Jerry Brown

The governor wants to overhaul how the state funds its nearly 10,000 public schools and may cut court and prison spending.

By Anthony York and Chris Megerian, Los Angeles Times
January 9, 2013, 5:32 p.m.

SACRAMENTO — The days of catastrophic deficits behind him, Gov. Jerry Brown is set to propose a state budget Thursday that would shift the Capitol’s focus from fiscal triage to sweeping policy changes in education, criminal justice and healthcare.

Brown is expected to use his spending plan to shake up California’s public university systems, according to administration officials. The governor has long complained that they are bloated and inefficient, and he wants to attach strings to some of their funding.

He has also signaled that the state’s court and prison budgets could be cut, including a shift of 16,000 inmates to cheaper, lower-security housing.

The governor wants to change how the state funds its nearly 10,000 public schools, and he will present his plan for implementing President Obama’s healthcare overhaul.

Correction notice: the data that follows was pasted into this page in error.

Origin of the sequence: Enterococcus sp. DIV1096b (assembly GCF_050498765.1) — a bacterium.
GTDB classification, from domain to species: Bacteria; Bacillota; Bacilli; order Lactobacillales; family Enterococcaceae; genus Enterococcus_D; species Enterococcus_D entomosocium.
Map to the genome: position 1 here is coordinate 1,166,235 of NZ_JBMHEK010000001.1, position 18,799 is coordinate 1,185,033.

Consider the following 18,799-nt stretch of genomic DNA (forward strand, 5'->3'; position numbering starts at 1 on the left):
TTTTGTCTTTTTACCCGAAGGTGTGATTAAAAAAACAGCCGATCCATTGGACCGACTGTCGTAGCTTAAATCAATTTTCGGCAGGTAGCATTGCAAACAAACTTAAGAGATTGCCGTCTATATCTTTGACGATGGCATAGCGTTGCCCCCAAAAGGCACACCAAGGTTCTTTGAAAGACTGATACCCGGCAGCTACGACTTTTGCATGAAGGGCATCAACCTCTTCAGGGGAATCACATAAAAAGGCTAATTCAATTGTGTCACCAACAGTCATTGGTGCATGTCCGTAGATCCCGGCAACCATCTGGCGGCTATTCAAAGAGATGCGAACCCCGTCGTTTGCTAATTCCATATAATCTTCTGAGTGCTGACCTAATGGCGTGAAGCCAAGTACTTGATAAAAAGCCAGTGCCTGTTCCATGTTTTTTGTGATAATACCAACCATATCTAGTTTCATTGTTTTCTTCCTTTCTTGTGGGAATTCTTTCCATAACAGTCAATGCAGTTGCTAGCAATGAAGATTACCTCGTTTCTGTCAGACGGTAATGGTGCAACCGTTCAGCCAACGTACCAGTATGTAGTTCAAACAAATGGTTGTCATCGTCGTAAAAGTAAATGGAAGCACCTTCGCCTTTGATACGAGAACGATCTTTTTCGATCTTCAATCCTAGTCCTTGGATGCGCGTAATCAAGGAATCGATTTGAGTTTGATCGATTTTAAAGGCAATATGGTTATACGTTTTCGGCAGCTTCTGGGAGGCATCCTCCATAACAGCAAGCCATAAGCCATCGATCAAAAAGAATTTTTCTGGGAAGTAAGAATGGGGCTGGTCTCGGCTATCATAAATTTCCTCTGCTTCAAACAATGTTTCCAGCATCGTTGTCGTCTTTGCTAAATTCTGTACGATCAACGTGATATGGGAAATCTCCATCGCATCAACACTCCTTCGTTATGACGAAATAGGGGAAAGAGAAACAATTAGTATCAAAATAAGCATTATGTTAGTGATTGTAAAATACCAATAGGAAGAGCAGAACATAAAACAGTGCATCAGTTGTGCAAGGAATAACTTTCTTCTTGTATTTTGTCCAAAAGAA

Although he is largely free of the financial crisis that has long gripped state government, Brown has made clear that many of his proposals would reshape the way California spends the money it has rather than create costly new programs. The revenue from tax hikes passed by voters in November is spoken for, and Brown said this week that he would be dogged about keeping spending in check.

“If we don’t do that,” he said, “then we have an illusion that things are good and we go back to this money-today, no-money tomorrow.”

Legislative leaders, emboldened by their new Democratic supermajorities in the Senate and Assembly, are likely to test his resolve. They have already suggested they’ll push to restore many government services that were rolled back in recent years.

The tussle among the governor, lawmakers and lobbyists representing interests with a stake in the roughly $95-billion general fund typically lasts for months. Lawmakers have until June to pass a final budget.

Meanwhile, remnants of red ink remain. Legislative analysts say Brown will need to close a deficit of $1.9 billion. The governor has signaled that cuts in the state court and prison budgets could help cover that shortfall.

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